The Words Don't Fit The Picture - Willie Nelson

Friday, October 20, 2017

Craigdorroch Castle

September 2017 - Victoria BC

While in Victoria we decided to walk to Craigdorroch Castle, don't let anyone tell you that it is a lovely walk from downtown, it is uphill and a long walk.

Craigdarroch Castle is a definitively Victorian experience. It is a shining example of a “bonanza castle” — massive houses built for entrepreneurs who became wealthy during the industrial age. In this case, the industrialist was Robert Dunsmuir, a Scottish immigrant who made his fortune from Vancouver Island coal.

This legendary Victorian mansion, built between 1887 and 1890 on a hill overlooking the City of Victoria, announced to the world that Robert Dunsmuir was the richest and most important man in Western Canada.

Robert and Joan had two sons and eight daughters plus one child who died in infancy. As the Dunsmuir fortune grew, the family eventually moved from Nanaimo to Victoria and took up residence in 1885 in a house named Fairview situated near the Legislative Buildings. Robert at this point had been elected and was serving as a Member of the Legislative Assembly for Nanaimo. 

Thirty two of the forty-seven original art glass windows are still in place. The studio responsible for them remains a mystery. An 1890 newspaper account states that the order for interior woodwork from A.H. Andrews & Co. of Chicago included “windows.”

Sometime after Joan Dunsmuir’s death, several art windows disappeared from the Castle. The largest of these windows were removed from the dining room, the sitting room, as well as a bathroom. The Castle Society plans to install reproductions of all the missing stained and art glass windows at Craigdarroch, which will involve careful study of historic photographs. 

James, the elder son, took charge of the mining operations in Nanaimo, and Alexander, the younger son, lived in San Francisco and managed the sales and shipping office. Dunsmuir coal now moved to market on Dunsmuir rail and in Dunsmuir ships and the business empire also included: collieries; an iron works; a saw mill; a quarry (the source of the sandstone for the exterior of Craigdarroch); a dyking company; a theatre; and extensive real estate.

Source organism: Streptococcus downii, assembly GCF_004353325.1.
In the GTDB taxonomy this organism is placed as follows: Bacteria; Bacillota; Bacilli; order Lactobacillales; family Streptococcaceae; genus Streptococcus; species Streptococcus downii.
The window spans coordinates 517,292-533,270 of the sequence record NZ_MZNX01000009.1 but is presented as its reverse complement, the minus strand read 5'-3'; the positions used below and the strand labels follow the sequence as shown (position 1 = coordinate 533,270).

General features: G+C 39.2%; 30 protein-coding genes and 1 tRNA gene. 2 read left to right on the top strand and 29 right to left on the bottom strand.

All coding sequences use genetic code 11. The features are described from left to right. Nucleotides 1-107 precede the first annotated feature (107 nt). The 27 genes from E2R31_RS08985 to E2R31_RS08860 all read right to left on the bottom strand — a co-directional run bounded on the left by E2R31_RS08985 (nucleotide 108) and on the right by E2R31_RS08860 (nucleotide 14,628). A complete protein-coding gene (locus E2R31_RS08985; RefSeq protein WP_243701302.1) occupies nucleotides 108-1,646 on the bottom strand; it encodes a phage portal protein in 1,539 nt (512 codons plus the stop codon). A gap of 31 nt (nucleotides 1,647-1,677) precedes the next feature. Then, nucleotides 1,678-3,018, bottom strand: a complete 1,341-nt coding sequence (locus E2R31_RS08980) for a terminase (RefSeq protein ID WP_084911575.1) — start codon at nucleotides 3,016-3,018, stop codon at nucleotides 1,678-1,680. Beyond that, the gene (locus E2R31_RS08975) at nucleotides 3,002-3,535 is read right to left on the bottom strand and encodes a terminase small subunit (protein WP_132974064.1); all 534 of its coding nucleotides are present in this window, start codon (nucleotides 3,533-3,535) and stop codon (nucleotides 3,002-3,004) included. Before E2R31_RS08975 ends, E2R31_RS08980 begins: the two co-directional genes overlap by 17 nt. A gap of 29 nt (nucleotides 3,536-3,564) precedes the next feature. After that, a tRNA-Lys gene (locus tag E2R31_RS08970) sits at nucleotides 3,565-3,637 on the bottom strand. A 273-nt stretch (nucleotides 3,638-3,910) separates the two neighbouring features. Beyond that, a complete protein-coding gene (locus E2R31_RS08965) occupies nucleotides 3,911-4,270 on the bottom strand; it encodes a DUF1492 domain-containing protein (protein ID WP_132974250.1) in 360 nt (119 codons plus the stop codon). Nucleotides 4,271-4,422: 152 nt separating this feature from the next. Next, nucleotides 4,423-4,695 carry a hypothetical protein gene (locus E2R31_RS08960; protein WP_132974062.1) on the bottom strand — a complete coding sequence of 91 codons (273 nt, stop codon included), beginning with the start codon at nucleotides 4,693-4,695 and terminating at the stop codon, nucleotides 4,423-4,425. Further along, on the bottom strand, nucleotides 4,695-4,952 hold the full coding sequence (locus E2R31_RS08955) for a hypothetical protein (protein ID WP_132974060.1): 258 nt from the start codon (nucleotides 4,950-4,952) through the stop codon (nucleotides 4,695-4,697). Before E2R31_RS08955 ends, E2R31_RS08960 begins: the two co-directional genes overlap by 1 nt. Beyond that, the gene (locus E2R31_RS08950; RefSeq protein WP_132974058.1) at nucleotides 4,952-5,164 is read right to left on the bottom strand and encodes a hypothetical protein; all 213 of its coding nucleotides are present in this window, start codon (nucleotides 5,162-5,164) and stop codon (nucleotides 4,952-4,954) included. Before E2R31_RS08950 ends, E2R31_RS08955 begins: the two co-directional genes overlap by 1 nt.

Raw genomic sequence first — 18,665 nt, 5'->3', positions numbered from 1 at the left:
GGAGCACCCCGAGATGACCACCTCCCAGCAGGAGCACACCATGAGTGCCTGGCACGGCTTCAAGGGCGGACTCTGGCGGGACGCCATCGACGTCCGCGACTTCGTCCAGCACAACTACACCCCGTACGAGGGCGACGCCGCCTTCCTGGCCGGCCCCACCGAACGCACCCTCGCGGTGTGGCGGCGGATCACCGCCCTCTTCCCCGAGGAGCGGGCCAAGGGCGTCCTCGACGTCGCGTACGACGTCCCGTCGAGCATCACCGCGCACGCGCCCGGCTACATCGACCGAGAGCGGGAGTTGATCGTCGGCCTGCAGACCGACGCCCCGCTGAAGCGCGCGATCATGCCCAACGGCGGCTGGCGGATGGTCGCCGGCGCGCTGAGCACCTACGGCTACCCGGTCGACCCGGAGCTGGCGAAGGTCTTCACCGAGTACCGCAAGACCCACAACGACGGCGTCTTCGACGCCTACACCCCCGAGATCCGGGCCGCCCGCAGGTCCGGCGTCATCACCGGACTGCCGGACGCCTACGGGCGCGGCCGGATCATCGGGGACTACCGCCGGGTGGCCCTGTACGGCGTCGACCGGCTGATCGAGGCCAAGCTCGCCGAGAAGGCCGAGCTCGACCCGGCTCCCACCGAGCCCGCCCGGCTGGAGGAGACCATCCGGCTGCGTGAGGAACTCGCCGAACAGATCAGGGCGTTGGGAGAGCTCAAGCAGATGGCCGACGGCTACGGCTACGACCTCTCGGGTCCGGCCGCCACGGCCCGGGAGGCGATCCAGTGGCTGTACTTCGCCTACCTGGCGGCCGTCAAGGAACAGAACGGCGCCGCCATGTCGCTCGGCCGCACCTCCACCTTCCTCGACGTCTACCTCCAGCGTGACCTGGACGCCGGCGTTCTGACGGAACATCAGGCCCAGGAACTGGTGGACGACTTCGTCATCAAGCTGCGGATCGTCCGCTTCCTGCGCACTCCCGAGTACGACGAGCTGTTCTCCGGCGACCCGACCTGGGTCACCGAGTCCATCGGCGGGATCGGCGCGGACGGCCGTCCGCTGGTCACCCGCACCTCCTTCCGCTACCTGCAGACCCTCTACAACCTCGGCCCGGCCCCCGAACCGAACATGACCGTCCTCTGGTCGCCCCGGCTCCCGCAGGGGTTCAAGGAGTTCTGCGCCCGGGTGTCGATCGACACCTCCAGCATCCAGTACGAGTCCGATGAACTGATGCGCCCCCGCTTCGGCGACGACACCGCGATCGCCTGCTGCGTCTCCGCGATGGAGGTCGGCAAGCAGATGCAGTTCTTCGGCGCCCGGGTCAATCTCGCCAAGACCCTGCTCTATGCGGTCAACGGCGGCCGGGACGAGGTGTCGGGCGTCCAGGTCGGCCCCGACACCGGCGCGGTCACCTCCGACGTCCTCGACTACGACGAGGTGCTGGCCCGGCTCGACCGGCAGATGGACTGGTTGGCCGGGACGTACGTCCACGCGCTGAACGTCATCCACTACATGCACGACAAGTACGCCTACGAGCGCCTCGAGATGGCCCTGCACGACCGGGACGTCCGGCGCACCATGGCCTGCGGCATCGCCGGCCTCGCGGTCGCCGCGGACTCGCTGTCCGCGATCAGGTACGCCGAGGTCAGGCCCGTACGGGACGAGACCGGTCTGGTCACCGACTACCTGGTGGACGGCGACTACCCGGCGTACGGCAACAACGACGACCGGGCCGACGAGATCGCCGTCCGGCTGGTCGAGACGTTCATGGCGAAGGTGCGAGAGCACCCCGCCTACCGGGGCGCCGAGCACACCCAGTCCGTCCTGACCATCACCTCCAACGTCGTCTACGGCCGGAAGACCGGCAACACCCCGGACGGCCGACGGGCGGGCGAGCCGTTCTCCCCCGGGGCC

In 1887, two years after the last spike had been driven on the E&N railway, and five years after he started accumulating 28 acres of property, Robert Dunsmuir gave the orders to start building Craigdarroch. There were still three Dunsmuir daughters who were not married and the mansion would be the perfect venue to launch them into married life. 

Unfortunately, he died in April 1889 before the house was completed. After Robert’s death, Joan spent some time travelling in Europe. Her sons oversaw the completion of the construction while she was in Europe and Joan, with her three unmarried daughters and two orphaned grandchildren, took up residence in 1890.

Robert’s death brought strife to the family. Contrary to oral promises made to his sons, he left his entire Estate and business holdings to his wife, Joan. This was a blow to both James and Alex (then in their thirties) who had worked in the family business all their lives. It took seven years of negotiations with Joan before she would give her sons title to the San Francisco company. It took another three years before she agreed to their terms to purchase the Wellington Colliery. With this settlement, Alex Dunsmuir felt secure enough in his financial future to marry Josephine, a divorced woman that he had been living with as man and wife for close to twenty years. Their married life only lasted six weeks; Alex passed away on January 31, 1900 while they were in New York on their honeymoon.

After the death of Alex, a costly quarrel over his Will again divided the family, setting Joan and her daughters against James. This quarrel triggered a lawsuit that went all the way to the Judicial Committee of the Privy Council in London (in those days equivalent to the Supreme Court of Canada). James, who was Premier of British Columbia at the time the action was announced, was very much in the public eye. A story in the New York Times announced: “Premier sued by his Mother”. As a result of the legal action, Joan and James did not speak for years. When she died in 1908 having lived in Craigdarroch for 18 years, the local newspaper reported that James (then serving as Lieutenant-Governor of British Columbia) was not expected to attend her funeral. At the last minute he changed his mind and did attend. During the service, he broke down and wept.